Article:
Understanding Land Transfer Tax – Real Estate Law
If you wish to buy or transfer property in Ontario, it is important to be aware of the Land transfer tax (LTT). Barring a few exceptions, the Ontario Government applies the Land Transfer Tax for all properties purchased or transferred.
The buyer pays this amount upon registration of the Transfer/Deed.On transfers of residential real property in Ontario, Land Transfer Tax (LTT) is calculated on the purchase price.
Some of the exceptions are as follows:
- If a single first-time purchaser is buying a new home from a registered builder, the first $2,000 in the provincial Land Transfer tax is waived. If the spouse of a first time home buyer owns property, he or she must have disposed of the previously owned property before becoming the spouse of the first time home buyer.
- Other exemptions under the Land Transfer Tax Act include transfers involving trusts, transfers to a charity or transfers to a government organization.
- Land Transfer Tax is also not payable when the property being transferred is a gift and there is no consideration between the parties.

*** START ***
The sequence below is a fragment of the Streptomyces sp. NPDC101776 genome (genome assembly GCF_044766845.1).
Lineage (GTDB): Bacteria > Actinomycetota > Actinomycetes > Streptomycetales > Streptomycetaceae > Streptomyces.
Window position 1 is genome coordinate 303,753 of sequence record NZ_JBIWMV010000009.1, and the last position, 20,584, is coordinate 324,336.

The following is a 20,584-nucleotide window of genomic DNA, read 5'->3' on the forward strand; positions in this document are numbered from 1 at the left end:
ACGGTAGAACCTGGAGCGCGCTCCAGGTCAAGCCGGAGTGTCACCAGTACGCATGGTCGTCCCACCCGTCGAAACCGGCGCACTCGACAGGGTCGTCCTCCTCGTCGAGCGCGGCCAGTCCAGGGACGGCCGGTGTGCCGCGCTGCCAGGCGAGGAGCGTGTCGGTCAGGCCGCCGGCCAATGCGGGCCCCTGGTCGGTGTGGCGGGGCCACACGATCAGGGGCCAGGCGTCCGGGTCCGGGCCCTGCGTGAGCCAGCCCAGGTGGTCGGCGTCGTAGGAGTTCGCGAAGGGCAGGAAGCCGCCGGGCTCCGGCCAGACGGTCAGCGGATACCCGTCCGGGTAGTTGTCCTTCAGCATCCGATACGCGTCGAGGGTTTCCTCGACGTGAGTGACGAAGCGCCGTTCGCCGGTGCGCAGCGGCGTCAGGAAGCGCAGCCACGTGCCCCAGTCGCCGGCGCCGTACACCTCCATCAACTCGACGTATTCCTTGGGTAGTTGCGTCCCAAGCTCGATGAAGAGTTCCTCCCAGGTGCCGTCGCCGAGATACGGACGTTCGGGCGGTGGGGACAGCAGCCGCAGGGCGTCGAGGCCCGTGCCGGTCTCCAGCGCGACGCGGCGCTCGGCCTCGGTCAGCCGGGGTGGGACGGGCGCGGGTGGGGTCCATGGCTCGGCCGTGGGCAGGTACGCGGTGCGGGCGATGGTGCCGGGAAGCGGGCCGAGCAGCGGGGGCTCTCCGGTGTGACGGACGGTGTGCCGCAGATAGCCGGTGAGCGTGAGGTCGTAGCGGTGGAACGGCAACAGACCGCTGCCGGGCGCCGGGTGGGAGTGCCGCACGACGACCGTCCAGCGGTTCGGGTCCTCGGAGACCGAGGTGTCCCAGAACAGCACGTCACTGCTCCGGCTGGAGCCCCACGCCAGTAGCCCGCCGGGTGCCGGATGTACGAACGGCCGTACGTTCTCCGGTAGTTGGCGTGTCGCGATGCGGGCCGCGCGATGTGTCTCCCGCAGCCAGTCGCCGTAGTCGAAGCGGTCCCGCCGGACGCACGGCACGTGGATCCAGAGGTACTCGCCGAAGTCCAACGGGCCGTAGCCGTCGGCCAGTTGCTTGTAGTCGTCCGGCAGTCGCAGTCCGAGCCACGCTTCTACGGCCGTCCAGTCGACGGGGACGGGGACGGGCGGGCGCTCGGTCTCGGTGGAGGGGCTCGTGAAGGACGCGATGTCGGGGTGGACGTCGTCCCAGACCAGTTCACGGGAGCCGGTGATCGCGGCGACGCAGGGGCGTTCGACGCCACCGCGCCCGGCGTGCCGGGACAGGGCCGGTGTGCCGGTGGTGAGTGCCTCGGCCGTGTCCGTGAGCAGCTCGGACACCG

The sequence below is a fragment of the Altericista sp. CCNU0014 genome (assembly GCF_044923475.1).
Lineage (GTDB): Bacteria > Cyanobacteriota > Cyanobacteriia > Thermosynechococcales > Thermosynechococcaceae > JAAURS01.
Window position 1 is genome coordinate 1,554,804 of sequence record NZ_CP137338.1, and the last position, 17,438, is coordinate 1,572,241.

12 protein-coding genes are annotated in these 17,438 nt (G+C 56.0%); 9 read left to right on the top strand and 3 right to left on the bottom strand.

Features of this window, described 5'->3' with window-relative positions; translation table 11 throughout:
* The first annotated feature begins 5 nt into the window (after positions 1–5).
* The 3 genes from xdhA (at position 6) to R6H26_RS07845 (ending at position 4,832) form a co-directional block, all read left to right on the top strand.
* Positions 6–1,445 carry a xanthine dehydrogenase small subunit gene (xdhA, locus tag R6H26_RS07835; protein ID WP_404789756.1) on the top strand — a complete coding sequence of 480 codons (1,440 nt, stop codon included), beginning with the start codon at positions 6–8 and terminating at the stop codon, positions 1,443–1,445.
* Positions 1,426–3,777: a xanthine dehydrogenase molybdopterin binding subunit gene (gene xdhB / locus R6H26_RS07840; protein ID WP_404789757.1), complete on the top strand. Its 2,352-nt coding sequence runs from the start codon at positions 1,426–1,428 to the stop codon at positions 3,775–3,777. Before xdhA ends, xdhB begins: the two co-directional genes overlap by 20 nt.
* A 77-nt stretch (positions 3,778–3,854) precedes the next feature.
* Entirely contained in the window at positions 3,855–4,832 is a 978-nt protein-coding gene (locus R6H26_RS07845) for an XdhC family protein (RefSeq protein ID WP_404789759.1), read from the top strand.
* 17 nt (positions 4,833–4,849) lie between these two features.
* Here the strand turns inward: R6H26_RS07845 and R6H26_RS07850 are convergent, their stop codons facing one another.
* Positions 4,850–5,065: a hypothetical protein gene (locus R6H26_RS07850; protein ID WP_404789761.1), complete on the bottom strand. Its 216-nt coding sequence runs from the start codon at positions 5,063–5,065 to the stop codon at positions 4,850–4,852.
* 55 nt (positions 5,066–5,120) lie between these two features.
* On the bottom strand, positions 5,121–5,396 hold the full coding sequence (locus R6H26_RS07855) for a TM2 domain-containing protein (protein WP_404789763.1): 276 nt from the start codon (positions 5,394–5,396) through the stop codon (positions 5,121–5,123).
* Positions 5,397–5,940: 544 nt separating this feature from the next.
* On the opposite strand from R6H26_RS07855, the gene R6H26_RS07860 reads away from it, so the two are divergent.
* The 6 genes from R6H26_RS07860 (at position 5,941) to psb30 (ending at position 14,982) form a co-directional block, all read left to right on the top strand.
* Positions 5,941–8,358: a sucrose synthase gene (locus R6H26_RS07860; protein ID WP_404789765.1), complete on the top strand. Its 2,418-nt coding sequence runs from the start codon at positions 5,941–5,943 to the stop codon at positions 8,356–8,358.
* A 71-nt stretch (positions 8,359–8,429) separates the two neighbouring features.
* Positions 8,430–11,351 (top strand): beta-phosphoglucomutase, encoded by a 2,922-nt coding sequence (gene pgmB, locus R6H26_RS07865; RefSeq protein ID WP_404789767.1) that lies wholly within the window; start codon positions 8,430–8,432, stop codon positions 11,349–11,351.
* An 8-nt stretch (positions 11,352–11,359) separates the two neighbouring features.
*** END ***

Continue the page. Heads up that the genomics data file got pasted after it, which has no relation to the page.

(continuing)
- However, the assumption of an existing mortgage by the person acquiring the property or accepting a personal loan from the person selling the property would be subject to the Land Transfer Tax.
In Ontario, the land transfer tax is based on a sliding scale.
- 0.5% of the value of the property up to and including $55,000;
- 1% of the value which exceeds $55,000 up to and including $250,000;
- 1.5% of the value which exceeds $250,000;
- 2.0% of the value which exceeds $400,000; and
- 2.5% of the amount by which the value of the consideration exceeds $2,000,000 for property that contains at least one and not more than two single family residences.
The tax is calculated on the value of the consideration for the transfer. In certain cases the Land Transfer Act deems the value of the consideration to be the fair market value of the land.
This reflects the land transfer tax rates for agreements of purchase and sale entered into after January 1, 2017 and is current as of August 15, 2018.
In certain circumstances tax is payable even when there is no actual transfer of the property:transfer of shares, an Agreement of Sale or Assignment thereof.
Only the buyer is required to pay the LTT and not the seller. The purchaser’s lawyer pays such tax on behalf of the purchaser on the closing date. The purchaser will be required to provide their lawyer with certified closing funds that will cover the closing expenses.
At Mackesy Smye our experienced real estate lawyers can help you with all your queries on property purchase or transfers and provide you with the best representation possible in disputes regarding Land Transfer Tax.